About uploading data
When you add data to your Splunk deployment, the data is processed and transformed into a series of individual events that you can view, search, and analyze.
What kind of data?
The Splunk platform accepts any type of data. In particular, it works with all IT streaming and historical data. The source of the data can be event logs, web logs, live application logs, network feeds, system metrics, change monitoring, message queues, archive files, and so on.
In general, data sources are grouped into the following categories.
|Files and directories||Most data that you might be interested in comes directly from files and directories.|
|Network events||The Splunk software can index remote data from any network port and SNMP events from remote devices.|
|IT Operations||Data from IT Ops, such as Nagios, NetApp, and Cisco.|
|Cloud services||Data from Cloud services, such as AWS and Kinesis.|
|Database services||Data from databases such as Oracle, MySQL, and Microsoft SQL Server.|
|Security services||Data from security services such as McAfee, Microsoft Active Directory, and Symantec Endpoint Protection.|
|Vituralization services||Data from virtualization services such as VMWare and XenApp.|
|Application servers||Data from application servers such as JMX & JMS, WebLogic, and WebSphere.|
|Windows sources||The Windows version of Splunk software accepts a wide range of Windows-specific inputs, including Windows Event Log, Windows Registry, WMI, Active Directory, and Performance monitoring.|
|Other sources||Other input sources are supported, such as FIFO queues and scripted inputs for getting data from APIs, and other remote data interfaces.|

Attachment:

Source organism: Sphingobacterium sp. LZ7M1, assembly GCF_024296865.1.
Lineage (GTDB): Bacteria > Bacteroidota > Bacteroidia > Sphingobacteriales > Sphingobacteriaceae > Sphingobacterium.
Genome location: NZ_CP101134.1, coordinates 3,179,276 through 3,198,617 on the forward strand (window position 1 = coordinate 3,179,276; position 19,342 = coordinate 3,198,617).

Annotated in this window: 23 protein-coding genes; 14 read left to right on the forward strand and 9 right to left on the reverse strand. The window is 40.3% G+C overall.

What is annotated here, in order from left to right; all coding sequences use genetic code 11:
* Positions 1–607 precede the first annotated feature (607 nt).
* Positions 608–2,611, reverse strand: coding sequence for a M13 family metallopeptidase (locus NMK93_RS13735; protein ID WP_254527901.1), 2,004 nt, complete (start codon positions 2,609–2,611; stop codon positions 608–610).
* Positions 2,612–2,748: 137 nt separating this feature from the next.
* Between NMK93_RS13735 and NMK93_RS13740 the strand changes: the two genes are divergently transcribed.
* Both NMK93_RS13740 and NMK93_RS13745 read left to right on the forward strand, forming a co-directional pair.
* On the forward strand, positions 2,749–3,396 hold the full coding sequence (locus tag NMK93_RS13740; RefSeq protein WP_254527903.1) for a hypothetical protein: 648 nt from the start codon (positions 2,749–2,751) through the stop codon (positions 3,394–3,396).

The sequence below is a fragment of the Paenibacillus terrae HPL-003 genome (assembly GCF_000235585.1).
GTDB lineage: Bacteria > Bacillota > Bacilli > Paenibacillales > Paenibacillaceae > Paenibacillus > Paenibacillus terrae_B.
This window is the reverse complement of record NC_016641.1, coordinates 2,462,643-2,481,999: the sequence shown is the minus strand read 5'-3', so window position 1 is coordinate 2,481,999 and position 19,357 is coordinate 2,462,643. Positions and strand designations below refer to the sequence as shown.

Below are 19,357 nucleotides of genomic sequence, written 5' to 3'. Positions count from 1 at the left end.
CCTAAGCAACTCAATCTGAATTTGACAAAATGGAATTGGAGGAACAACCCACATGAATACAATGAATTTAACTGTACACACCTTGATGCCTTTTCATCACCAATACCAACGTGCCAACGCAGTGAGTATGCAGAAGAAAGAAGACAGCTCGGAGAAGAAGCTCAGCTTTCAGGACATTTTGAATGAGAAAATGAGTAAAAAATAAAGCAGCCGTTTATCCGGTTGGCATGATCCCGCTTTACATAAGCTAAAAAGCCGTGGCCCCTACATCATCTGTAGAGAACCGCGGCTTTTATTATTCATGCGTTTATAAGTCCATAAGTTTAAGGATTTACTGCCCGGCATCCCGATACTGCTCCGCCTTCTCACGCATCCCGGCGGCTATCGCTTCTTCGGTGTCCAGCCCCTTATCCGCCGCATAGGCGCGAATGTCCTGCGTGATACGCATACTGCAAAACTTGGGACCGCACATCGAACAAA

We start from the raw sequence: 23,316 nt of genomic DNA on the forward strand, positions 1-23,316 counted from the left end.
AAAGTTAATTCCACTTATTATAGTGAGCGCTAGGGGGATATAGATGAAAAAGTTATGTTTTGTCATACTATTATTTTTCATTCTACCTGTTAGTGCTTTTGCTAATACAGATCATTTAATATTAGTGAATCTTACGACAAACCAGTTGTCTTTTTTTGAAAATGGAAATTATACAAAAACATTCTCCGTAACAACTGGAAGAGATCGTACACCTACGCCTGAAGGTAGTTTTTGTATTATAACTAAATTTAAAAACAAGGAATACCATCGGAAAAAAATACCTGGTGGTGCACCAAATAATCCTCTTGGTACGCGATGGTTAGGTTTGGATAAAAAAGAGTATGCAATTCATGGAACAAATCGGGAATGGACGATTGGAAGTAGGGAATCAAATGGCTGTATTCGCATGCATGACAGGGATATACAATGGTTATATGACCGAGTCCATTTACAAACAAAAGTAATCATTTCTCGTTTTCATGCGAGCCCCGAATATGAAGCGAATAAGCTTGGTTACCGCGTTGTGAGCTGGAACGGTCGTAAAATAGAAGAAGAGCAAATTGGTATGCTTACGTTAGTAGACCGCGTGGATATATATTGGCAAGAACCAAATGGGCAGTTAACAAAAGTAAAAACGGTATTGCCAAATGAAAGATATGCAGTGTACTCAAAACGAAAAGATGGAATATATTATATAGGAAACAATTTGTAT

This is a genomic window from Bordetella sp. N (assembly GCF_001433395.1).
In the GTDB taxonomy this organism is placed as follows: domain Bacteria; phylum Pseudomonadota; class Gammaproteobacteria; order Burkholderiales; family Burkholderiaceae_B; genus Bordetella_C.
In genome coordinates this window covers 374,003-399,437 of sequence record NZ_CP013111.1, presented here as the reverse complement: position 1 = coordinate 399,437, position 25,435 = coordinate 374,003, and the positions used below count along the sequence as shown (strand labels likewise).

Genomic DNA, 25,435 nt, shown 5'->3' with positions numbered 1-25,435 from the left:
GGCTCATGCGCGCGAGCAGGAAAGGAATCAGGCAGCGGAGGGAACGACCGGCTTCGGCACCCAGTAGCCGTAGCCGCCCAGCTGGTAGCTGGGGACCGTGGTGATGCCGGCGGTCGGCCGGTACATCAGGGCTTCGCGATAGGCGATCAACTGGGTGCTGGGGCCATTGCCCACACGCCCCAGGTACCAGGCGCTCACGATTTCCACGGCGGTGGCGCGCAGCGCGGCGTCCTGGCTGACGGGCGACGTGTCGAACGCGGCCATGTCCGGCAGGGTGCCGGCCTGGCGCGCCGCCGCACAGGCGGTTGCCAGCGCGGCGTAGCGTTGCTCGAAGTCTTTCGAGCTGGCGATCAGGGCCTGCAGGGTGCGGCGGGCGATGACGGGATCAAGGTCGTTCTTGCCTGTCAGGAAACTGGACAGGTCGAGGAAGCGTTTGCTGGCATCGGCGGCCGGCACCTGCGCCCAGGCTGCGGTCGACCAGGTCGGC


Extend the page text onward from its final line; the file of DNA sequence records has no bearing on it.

For many types of data, you can add the data directly to your Splunk deployment. Many common data sources are automatically recognized.
If the data that you want to use is not automatically recognized by the Splunk software, you need to provide information about the data before you can add it.
Where is the data stored?
The process of transforming the data is called indexing. During indexing, the incoming data is processed to enable fast searching and analysis. The processed results are stored in the index as events.
The index is a flat file repository for the data. For this tutorial, the index resides on the computer where you access your Splunk deployment.
Events are stored in the index as a group of files that fall into two categories:
- Raw data, which is the data that you add to the Splunk deployment. The raw data is stored in a compressed format.
- Index files, which include some metadata files that point to the raw data.
These files reside in sets of directories, called buckets, that are organized by age.
By default, all of your data is put into a single, preconfigured index called main. You can create indexes to store your data when you add the data to your Splunk instance. There are also several other indexes used for internal purposes.
Now that you are more familiar with data sources and indexes, let's learn about the tutorial data that you will work with.
Navigating Splunk Web
What is in the tutorial data?
This documentation applies to the following versions of Splunk® Enterprise: 8.0.0